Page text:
Mavis Staples Brings Soul and Good Vibrations to the Center
This post is by Lisa Driscoll, a Junior Vocal Performance and Broadcast Journalism double major. You can read more of her writing on her blog.
It seemed for a moment as if everyone was holding their breath. Several minutes of silence passed until a woman slowly walked out onto the stage with her cane tapping next to her and a big smile on her face. “We’ve come this evening to bring you joy, happiness and positive vibrations,” she said.
Staples’ musical journey started 63 years ago, launching her career with the family group The Staple Sisters. The music of the Staple Sisters and her solo music have shaped American culture and had particular impact during the Civil Rights Movement.
The legendary gospel artist Mavis Staples did just that and more in an evening to celebrate monumental strides of the past and to look for more victories in the future. Her performance was part of The National Civil War Project, in which the Clarice Smith Center is exploring issues of the Civil War and civil rights in a modern-day context.
The night was filled with classic soul anthems like “Respect Yourself” along with gospel music from her new album One True Vine, which was released this June. These newer pieces like “Holy Ghost” are meant to instigate a rediscovery of traditional American music and a call to grace for inspiration.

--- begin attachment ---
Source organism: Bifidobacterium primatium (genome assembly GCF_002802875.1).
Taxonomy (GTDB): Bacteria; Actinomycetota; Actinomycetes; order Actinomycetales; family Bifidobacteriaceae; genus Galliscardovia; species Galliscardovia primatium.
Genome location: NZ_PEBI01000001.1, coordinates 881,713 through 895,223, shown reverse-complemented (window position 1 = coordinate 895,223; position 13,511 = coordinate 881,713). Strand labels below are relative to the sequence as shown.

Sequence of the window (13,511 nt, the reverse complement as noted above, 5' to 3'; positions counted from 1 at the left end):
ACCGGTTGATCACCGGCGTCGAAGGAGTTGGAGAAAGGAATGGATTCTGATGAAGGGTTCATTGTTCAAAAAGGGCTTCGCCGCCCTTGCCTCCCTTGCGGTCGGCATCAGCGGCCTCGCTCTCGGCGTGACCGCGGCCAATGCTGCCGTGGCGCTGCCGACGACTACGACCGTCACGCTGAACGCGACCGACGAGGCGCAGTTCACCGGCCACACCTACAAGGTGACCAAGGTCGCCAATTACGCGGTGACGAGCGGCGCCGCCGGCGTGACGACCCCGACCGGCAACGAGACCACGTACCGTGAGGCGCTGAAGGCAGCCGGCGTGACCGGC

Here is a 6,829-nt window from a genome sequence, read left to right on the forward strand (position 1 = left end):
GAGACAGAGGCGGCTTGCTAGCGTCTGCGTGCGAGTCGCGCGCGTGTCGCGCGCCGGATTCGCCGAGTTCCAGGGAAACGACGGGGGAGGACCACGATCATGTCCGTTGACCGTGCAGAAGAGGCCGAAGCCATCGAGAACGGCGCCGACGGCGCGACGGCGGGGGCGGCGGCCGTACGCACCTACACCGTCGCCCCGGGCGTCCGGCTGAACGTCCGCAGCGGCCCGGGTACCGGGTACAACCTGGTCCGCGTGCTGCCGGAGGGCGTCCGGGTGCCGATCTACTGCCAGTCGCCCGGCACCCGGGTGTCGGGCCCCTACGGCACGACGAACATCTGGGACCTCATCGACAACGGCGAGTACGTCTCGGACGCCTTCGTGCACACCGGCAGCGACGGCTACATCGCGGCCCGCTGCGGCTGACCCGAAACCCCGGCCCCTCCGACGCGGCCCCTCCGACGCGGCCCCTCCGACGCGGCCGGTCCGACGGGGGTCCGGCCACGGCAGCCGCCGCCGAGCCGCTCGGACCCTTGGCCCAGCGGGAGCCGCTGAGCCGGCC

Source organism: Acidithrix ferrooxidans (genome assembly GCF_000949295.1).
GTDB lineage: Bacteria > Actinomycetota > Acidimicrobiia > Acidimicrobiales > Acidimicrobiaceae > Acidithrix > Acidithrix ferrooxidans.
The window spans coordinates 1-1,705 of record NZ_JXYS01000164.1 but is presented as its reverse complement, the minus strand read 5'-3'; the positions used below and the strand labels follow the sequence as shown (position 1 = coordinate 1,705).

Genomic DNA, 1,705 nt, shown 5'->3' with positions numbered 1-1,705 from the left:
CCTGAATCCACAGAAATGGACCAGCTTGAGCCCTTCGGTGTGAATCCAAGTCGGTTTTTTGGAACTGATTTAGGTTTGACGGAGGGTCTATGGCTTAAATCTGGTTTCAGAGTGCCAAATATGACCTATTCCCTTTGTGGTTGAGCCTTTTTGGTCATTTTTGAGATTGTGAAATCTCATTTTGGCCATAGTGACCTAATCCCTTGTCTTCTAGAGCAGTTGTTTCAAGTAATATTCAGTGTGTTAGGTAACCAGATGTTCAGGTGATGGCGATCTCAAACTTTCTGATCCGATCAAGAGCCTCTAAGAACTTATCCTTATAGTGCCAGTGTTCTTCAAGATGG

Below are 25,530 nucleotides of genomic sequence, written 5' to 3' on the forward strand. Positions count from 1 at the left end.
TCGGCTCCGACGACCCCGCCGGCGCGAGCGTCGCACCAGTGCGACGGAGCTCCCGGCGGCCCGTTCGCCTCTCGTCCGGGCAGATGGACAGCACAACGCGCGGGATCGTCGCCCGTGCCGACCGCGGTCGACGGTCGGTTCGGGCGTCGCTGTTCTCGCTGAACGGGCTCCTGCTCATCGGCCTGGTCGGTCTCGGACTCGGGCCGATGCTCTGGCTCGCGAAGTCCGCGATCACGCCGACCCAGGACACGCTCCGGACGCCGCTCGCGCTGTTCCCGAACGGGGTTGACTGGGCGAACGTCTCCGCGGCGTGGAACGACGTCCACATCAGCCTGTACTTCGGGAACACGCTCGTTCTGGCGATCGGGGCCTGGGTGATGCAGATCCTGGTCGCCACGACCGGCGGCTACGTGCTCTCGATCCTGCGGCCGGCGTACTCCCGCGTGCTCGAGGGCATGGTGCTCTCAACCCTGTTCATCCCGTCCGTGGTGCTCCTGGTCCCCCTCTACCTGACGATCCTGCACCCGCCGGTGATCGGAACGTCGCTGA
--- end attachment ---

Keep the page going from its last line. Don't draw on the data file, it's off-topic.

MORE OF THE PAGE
Her sister Yvonne Staples, Donny Gerrard and Vicki Randle did an exquisite job of backing Staples’ voice with tight harmonies. Even when Staples took a break from singing, drummer Stephen Hodges, guitarist Rick Holmstrom and bassist/guitarist Jeff Turmes entertained us with their dueling guitar and bass combination.
Staples’ musical journey started 63 years ago, launching her career with the family group The Staple Sisters. The music of the Staple Sisters and her solo music have shaped American culture and had particular impact during the Civil Rights Movement. Staples’ father Roebuck “Pops,” a close friend of Dr. Martin Luther King, wrote the song “Freedom Highway” in 1962 for the march from Salem to Montgomery. It is this same highway that Staples encourages young adults to continue to travel in the 21st century, as part of “the army of love.”
Her warm personality and stories allowed us to get to know the person behind the movement and the music. Everything from her low, raspy voice to jokes about her knee replacement (“That devil was chewing on my knee!”) made her performance personal and engaging.
Most importantly, the performance was a window into the Civil Rights Movement— a movement that is still happening today. It didn’t take long for the audience to join in a chorus of “I’ll take you there!” when Staples spoke of looking forward.
“I won’t turn around… I’ve come too far,” she said.